We also observed notable associations for BCL6, MYC, and CCND1 (FDR value for minP test 0.2–0.5). BCL6 was marginally associated with NHL overall (minP=0.0616) and most subtypes (Table 3). In SNP-based analyses, scattered suggestive associations (p-trend<0.05) were observed for 8 SNPs for NHL overall and/or at least one NHL subtype (Supplementary Table 4). The SNP most strongly associated with NHL overall was rs1523475 (ORCT=1.14, 95%CI 0.99–1.31; ORTT=1.50, 95%CI 1.07–2.11; p-trend=0.0079) (Table 4). Consistent with our previous report on rs1056932 from the Connecticut study (25), the strongest SNP associations in the pooled dataset were observed for CLL/SLL (5 SNPs p-trend<0.05, including rs1056932). Compared with the Connecticut study, the associations for CLL/SLL in the NCI-SEER and New South Wales studies tended to be weaker but were in the same direction. In the pooled dataset, CLL/SLL was particularly associated with rs3172469 (ORGT=1.20, 95%CI 0.85–1.70; ORGG=2.29, 95%CI 1.33–3.93; p-trend=0.0094), with similar risk estimates in all three studies (Table 4, Supplementary Table 5). In multi-locus analyses, the likelihood ratio test showed a slightly stronger association than the minP test with NHL overall (likelihood ratio test: p=0.0122) (Supplementary Table 6), whereas the analyses of haplotypes defined by SNPs within a sliding window of three loci were similar to the SNP-based analyses and supported a stronger association for CLL/SLL than other subtypes (Supplementary Table 7).

MYC was associated with CLL/SLL (minP=0.0361) (Table 3). The two SNPs most strongly associated with CLL/SLL were in modest linkage disequilibrium in our control population (D’=0.77, r2=0.45) and the homozygote was rare (3.0–4.8% among controls). Thus, we evaluated risk estimates under the dominant genetic model (rs3891248: ORAT/AA=0.57, 95%CI 0.38–0.85, p=0.0060; rs16902359: ORCT/TT=0.52, 95%CI 0.33–0.82, p=0.0049), which were similar in all three studies (Table 4, Supplementary Table 5). The multi-locus analyses did not show stronger evidence of association than the single SNP-based analyses (Supplementary Table 6Supplementary Table 7).

CCND1 was weakly associated with NHL (minP=0.0744) (Table 3). Two SNPs in linkage disequilibrium in our control population (D’=0.96, r2=0.53) were modestly related to NHL in the pooled study population (rs603965: ORGA=1.10, 95%CI 0.94–1.27; ORAA=1.25, 95%CI 1.04–1.52; p-trend=0.0203; rs2450254: ORAT=0.94, 95%CI 0.82–1.09; ORTT=0.83, 95%CI 0.68–1.00; p-trend=0.0623), with consistent risk estimates across all four subtypes (Table 4). The risk estimates were also generally similar across all three studies (Supplementary Table 8), although the risk estimates for the splice variant G870A (rs603965), which we previously reported for the NCI-SEER study (24), were attenuated and not significant in the Connecticut and New South Wales studies. The multi-locus analyses did not show stronger evidence of association than the single SNP-based analyses (Supplementary Table 6Supplementary Table 7).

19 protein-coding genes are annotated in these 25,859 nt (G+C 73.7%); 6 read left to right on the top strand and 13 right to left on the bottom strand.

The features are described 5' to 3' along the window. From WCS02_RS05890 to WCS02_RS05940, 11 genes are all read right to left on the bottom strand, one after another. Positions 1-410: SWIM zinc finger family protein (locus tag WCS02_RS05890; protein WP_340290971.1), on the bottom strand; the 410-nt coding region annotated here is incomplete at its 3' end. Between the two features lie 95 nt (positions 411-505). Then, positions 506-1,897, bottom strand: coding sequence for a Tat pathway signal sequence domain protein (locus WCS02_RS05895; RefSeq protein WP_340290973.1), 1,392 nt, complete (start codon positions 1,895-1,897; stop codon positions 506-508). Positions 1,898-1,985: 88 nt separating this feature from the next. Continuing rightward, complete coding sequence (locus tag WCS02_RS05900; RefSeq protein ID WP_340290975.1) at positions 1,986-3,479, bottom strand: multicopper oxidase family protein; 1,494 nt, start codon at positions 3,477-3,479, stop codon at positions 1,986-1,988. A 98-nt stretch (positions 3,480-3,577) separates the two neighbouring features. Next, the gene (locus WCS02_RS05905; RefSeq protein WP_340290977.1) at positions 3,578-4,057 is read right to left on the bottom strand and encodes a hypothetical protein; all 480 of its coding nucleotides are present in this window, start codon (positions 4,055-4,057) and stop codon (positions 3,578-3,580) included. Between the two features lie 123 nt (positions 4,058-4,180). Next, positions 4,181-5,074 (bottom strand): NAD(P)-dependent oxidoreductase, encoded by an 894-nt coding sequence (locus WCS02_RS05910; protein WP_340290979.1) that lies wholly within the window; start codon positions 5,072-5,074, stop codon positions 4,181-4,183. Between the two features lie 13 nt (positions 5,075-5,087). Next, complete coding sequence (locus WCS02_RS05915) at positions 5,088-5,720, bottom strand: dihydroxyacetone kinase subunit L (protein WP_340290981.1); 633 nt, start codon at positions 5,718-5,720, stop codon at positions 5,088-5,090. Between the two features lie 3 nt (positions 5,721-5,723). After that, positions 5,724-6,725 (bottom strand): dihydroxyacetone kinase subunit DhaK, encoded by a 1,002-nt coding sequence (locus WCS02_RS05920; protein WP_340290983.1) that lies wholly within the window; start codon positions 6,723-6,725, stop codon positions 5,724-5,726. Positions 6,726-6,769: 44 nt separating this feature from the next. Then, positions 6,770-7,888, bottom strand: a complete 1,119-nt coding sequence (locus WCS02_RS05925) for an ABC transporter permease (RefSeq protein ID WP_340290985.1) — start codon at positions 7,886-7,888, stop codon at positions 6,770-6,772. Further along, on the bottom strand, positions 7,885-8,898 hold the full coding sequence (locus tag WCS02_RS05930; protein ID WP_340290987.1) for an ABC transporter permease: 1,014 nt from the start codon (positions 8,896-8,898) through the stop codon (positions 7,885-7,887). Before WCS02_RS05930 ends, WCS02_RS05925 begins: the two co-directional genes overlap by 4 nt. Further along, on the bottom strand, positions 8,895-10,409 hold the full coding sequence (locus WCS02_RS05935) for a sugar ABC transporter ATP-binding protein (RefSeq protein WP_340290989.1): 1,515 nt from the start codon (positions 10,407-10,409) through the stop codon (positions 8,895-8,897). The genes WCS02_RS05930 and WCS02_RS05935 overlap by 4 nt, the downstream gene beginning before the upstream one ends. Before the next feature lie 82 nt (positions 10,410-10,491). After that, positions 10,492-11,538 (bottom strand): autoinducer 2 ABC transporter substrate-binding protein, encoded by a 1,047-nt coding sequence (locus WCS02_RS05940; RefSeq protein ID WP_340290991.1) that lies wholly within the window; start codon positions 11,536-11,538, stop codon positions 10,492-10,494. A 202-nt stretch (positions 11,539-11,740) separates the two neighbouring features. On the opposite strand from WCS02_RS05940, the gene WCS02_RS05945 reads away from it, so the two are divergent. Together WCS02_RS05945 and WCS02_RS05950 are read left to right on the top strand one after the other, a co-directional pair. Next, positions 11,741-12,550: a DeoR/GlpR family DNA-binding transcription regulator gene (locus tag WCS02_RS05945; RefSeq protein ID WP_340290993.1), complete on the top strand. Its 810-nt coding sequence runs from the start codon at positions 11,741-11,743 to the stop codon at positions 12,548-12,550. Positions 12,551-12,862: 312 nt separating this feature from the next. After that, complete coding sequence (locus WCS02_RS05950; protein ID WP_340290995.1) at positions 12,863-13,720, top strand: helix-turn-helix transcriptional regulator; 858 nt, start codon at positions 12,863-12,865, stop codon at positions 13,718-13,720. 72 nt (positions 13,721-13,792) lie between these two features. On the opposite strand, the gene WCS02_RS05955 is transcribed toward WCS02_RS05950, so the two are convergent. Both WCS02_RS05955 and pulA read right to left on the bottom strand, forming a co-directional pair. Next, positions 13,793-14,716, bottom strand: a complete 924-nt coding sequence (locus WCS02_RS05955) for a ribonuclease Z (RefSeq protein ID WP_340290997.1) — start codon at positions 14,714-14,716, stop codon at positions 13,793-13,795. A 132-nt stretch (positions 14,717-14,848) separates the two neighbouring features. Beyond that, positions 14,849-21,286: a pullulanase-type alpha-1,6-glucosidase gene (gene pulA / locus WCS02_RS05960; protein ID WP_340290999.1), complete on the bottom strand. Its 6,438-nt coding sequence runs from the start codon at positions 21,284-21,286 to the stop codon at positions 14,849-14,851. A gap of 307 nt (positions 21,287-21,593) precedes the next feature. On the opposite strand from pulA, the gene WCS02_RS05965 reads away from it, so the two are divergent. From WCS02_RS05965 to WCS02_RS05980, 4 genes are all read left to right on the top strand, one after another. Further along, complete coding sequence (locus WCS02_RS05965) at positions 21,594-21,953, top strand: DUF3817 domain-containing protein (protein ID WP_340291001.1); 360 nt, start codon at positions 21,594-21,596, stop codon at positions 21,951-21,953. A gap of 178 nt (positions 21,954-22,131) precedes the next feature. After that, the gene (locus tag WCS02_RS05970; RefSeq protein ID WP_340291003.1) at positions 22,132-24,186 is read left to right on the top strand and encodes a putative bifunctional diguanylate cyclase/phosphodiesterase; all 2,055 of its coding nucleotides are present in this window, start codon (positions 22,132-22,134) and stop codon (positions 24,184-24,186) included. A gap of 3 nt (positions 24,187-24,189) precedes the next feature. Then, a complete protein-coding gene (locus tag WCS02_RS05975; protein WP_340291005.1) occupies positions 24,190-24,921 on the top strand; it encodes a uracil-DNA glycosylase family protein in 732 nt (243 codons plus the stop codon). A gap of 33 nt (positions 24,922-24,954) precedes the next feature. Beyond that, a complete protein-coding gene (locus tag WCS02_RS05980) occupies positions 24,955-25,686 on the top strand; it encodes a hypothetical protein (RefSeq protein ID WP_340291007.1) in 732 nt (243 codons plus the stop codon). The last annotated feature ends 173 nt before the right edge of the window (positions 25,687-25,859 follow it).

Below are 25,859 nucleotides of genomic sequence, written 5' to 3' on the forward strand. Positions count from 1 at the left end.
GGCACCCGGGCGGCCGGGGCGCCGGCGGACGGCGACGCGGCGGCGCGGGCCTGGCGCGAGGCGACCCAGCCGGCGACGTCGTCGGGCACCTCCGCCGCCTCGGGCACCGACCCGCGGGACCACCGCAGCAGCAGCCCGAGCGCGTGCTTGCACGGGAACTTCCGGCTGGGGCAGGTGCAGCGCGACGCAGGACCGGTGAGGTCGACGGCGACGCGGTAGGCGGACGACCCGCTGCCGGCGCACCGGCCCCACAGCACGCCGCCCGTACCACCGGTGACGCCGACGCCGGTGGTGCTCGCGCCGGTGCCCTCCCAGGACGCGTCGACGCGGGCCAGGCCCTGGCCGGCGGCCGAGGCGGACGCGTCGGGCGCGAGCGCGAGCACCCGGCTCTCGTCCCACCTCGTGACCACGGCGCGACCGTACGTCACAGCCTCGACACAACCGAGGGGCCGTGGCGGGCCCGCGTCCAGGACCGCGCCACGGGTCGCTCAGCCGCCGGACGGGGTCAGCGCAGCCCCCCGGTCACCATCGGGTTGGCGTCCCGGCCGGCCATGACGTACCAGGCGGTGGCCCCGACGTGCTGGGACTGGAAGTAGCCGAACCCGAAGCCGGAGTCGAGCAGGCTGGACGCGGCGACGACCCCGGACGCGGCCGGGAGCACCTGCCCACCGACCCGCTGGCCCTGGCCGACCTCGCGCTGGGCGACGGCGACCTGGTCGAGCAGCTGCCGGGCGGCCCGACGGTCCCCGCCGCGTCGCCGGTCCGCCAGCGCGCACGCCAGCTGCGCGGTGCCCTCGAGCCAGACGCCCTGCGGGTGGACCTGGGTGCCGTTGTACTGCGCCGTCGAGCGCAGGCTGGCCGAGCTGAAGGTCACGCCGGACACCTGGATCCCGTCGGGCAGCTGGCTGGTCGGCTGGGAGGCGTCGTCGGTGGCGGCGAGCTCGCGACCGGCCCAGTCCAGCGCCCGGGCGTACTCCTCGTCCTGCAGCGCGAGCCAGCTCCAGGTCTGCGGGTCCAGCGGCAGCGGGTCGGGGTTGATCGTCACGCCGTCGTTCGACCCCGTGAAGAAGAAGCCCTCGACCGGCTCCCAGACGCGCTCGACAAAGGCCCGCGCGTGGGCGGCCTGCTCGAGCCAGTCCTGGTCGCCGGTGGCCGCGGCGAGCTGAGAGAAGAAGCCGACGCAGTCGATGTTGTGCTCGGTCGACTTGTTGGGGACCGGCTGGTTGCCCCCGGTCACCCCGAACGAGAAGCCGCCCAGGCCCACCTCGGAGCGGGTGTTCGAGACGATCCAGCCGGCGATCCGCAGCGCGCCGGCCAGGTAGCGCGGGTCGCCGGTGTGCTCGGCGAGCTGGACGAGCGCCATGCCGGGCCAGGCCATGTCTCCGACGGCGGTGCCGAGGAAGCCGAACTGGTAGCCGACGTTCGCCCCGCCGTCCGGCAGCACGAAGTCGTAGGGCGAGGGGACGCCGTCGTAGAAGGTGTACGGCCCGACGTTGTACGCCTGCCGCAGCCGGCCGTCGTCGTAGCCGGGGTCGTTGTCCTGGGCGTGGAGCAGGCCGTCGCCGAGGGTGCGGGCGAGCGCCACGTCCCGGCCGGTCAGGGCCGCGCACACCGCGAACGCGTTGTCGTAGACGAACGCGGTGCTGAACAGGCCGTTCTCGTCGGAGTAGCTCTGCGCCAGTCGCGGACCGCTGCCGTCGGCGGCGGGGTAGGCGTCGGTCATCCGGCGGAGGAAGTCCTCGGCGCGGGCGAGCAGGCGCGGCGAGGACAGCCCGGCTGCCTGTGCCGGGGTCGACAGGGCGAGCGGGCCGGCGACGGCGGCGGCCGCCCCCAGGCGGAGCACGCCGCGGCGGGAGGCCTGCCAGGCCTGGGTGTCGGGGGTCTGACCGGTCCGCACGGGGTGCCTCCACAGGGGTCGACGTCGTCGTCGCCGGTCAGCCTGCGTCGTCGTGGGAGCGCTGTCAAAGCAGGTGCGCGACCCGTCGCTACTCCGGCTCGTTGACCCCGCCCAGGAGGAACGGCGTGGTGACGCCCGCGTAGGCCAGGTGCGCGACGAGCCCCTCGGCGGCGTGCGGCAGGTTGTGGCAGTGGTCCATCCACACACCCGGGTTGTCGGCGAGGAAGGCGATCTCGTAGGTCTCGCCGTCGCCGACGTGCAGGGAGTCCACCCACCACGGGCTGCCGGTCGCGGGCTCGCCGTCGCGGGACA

LMO2 and BCL2 were not statistically significantly associated with NHL or any NHL subtype (FDR value for minP test >0.5) (Table 3). However, in each gene the association with NHL for at least one SNP could not be disregarded based on a p-trend<0.01 and consistency of risk estimates in all three studies and across all four NHL subtypes (LMO2 rs3824848: ORCT=1.10, 95%CI 0.96–1.27; ORTT=1.35, 95%CI 1.08–1.69; p-trend=0.0095; BCL2 rs2849377: ORAT=0.86, 95%CI 0.74–1.01; ORTT=0.41, 95%CI 0.22–0.76; p-trend=0.0041) (Supplementary Table 4, Supplementary Table 5, and Supplementary 8). It was also notable that of the 12 SNPs in BCL2 related to NHL or an NHL subtype, 8 were particularly related to marginal zone lymphoma, though no clear patterns emerged to implicate a particular variant (Supplementary Table 4). The multi-locus analyses did not show stronger evidence of association than the single SNP-based analyses (Supplementary Table 6Supplementary Table 7).

Although we observed suggestive associations (p-trend<0.05) for the one SNP we genotyped in PIM1 and for one of the two SNPs we genotyped in TP53, we could not explore these findings further because we did not have data for additional SNPs within these genes (Supplementary Table 4). We also observed suggestive associations (p-trend<0.05) for individual SNPs in BCL10, AICDA, and BAX, but the minP test, study-specific SNP-based analyses, and multi-locus analyses generally did not support an association with risk of NHL overall or any NHL subtype (Table 3, Supplementary Table 4Supplementary Table 8).

Risk estimates were similar when we conducted the SNP-based analyses restricted to non-Hispanic Caucasians and stratified by age (<50, ≥ 50 years) and sex (data not shown).

DISCUSSION